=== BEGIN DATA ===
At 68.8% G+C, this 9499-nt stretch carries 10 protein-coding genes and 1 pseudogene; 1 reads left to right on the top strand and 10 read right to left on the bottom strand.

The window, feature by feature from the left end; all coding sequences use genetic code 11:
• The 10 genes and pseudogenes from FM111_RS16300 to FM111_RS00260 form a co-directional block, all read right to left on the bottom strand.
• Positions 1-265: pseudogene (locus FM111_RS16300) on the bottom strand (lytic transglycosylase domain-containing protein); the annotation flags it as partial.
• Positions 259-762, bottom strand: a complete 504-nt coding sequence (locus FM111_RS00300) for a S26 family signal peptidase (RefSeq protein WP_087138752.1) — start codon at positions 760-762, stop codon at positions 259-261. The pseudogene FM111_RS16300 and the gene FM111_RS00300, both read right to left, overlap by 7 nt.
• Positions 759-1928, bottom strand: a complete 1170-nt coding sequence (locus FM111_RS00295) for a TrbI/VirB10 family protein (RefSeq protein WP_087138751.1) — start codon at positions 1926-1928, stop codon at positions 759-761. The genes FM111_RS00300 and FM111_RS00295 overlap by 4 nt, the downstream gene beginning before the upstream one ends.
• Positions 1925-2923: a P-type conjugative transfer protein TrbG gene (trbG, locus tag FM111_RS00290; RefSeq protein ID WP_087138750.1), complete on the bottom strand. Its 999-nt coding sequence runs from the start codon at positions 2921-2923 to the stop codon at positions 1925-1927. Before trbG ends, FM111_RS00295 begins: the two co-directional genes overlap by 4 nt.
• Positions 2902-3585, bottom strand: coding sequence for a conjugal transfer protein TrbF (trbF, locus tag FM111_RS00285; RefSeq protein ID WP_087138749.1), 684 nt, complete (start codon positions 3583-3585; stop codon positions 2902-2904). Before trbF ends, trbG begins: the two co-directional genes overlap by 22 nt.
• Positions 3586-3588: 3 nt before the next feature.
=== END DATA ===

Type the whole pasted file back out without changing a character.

At 68.8% G+C, this 9499-nt stretch carries 10 protein-coding genes and 1 pseudogene; 1 reads left to right on the top strand and 10 read right to left on the bottom strand.

The window, feature by feature from the left end; all coding sequences use genetic code 11:
• The 10 genes and pseudogenes from FM111_RS16300 to FM111_RS00260 form a co-directional block, all read right to left on the bottom strand.
• Positions 1-265: pseudogene (locus FM111_RS16300) on the bottom strand (lytic transglycosylase domain-containing protein); the annotation flags it as partial.
• Positions 259-762, bottom strand: a complete 504-nt coding sequence (locus FM111_RS00300) for a S26 family signal peptidase (RefSeq protein WP_087138752.1) — start codon at positions 760-762, stop codon at positions 259-261. The pseudogene FM111_RS16300 and the gene FM111_RS00300, both read right to left, overlap by 7 nt.
• Positions 759-1928, bottom strand: a complete 1170-nt coding sequence (locus FM111_RS00295) for a TrbI/VirB10 family protein (RefSeq protein WP_087138751.1) — start codon at positions 1926-1928, stop codon at positions 759-761. The genes FM111_RS00300 and FM111_RS00295 overlap by 4 nt, the downstream gene beginning before the upstream one ends.
• Positions 1925-2923: a P-type conjugative transfer protein TrbG gene (trbG, locus tag FM111_RS00290; RefSeq protein ID WP_087138750.1), complete on the bottom strand. Its 999-nt coding sequence runs from the start codon at positions 2921-2923 to the stop codon at positions 1925-1927. Before trbG ends, FM111_RS00295 begins: the two co-directional genes overlap by 4 nt.
• Positions 2902-3585, bottom strand: coding sequence for a conjugal transfer protein TrbF (trbF, locus tag FM111_RS00285; RefSeq protein ID WP_087138749.1), 684 nt, complete (start codon positions 3583-3585; stop codon positions 2902-2904). Before trbF ends, trbG begins: the two co-directional genes overlap by 22 nt.
• Positions 3586-3588: 3 nt before the next feature.